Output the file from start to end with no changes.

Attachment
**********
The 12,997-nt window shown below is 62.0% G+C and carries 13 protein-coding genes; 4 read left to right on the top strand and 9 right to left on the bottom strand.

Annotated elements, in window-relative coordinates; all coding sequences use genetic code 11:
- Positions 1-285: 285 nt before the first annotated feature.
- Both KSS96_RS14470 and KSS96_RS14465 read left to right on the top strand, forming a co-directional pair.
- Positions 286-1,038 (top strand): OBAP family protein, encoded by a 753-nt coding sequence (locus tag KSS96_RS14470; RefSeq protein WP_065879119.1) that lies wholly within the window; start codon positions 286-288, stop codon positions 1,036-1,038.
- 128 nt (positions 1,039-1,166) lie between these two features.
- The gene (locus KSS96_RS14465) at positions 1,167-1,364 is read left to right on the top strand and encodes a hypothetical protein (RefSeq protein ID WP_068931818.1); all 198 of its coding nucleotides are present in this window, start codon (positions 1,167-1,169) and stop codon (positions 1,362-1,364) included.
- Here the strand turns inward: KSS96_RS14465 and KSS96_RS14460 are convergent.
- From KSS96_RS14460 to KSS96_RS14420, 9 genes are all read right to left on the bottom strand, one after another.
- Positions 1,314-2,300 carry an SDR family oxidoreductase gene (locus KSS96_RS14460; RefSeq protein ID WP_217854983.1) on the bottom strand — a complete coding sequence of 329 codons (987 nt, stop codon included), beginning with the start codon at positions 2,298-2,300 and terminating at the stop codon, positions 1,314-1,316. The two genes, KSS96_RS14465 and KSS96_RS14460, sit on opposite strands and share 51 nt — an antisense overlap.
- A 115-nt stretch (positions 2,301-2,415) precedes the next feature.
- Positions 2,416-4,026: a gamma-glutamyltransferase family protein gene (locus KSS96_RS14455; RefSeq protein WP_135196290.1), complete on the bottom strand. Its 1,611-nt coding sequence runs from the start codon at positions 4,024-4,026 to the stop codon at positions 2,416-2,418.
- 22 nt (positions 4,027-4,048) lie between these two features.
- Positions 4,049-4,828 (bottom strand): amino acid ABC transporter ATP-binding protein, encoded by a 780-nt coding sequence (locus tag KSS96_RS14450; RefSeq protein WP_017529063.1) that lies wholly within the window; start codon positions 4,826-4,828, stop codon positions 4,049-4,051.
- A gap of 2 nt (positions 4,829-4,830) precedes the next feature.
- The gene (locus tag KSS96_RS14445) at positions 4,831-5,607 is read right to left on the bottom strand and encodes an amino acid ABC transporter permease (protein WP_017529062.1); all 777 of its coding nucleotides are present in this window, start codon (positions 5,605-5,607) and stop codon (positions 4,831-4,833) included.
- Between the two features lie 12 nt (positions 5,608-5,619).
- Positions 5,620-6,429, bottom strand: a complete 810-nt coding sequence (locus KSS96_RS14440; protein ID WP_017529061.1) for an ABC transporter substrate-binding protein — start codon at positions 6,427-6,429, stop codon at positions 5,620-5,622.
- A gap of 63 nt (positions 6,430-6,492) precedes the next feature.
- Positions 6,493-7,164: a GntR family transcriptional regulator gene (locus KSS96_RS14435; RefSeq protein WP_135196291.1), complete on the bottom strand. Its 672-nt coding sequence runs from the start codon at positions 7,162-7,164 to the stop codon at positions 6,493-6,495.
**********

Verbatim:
The 12,997-nt window shown below is 62.0% G+C and carries 13 protein-coding genes; 4 read left to right on the top strand and 9 right to left on the bottom strand.

Annotated elements, in window-relative coordinates; all coding sequences use genetic code 11:
- Positions 1-285: 285 nt before the first annotated feature.
- Both KSS96_RS14470 and KSS96_RS14465 read left to right on the top strand, forming a co-directional pair.
- Positions 286-1,038 (top strand): OBAP family protein, encoded by a 753-nt coding sequence (locus tag KSS96_RS14470; RefSeq protein WP_065879119.1) that lies wholly within the window; start codon positions 286-288, stop codon positions 1,036-1,038.
- 128 nt (positions 1,039-1,166) lie between these two features.
- The gene (locus KSS96_RS14465) at positions 1,167-1,364 is read left to right on the top strand and encodes a hypothetical protein (RefSeq protein ID WP_068931818.1); all 198 of its coding nucleotides are present in this window, start codon (positions 1,167-1,169) and stop codon (positions 1,362-1,364) included.
- Here the strand turns inward: KSS96_RS14465 and KSS96_RS14460 are convergent.
- From KSS96_RS14460 to KSS96_RS14420, 9 genes are all read right to left on the bottom strand, one after another.
- Positions 1,314-2,300 carry an SDR family oxidoreductase gene (locus KSS96_RS14460; RefSeq protein ID WP_217854983.1) on the bottom strand — a complete coding sequence of 329 codons (987 nt, stop codon included), beginning with the start codon at positions 2,298-2,300 and terminating at the stop codon, positions 1,314-1,316. The two genes, KSS96_RS14465 and KSS96_RS14460, sit on opposite strands and share 51 nt — an antisense overlap.
- A 115-nt stretch (positions 2,301-2,415) precedes the next feature.
- Positions 2,416-4,026: a gamma-glutamyltransferase family protein gene (locus KSS96_RS14455; RefSeq protein WP_135196290.1), complete on the bottom strand. Its 1,611-nt coding sequence runs from the start codon at positions 4,024-4,026 to the stop codon at positions 2,416-2,418.
- 22 nt (positions 4,027-4,048) lie between these two features.
- Positions 4,049-4,828 (bottom strand): amino acid ABC transporter ATP-binding protein, encoded by a 780-nt coding sequence (locus tag KSS96_RS14450; RefSeq protein WP_017529063.1) that lies wholly within the window; start codon positions 4,826-4,828, stop codon positions 4,049-4,051.
- A gap of 2 nt (positions 4,829-4,830) precedes the next feature.
- The gene (locus tag KSS96_RS14445) at positions 4,831-5,607 is read right to left on the bottom strand and encodes an amino acid ABC transporter permease (protein WP_017529062.1); all 777 of its coding nucleotides are present in this window, start codon (positions 5,605-5,607) and stop codon (positions 4,831-4,833) included.
- Between the two features lie 12 nt (positions 5,608-5,619).
- Positions 5,620-6,429, bottom strand: a complete 810-nt coding sequence (locus KSS96_RS14440; protein ID WP_017529061.1) for an ABC transporter substrate-binding protein — start codon at positions 6,427-6,429, stop codon at positions 5,620-5,622.
- A gap of 63 nt (positions 6,430-6,492) precedes the next feature.
- Positions 6,493-7,164: a GntR family transcriptional regulator gene (locus KSS96_RS14435; RefSeq protein WP_135196291.1), complete on the bottom strand. Its 672-nt coding sequence runs from the start codon at positions 7,162-7,164 to the stop codon at positions 6,493-6,495.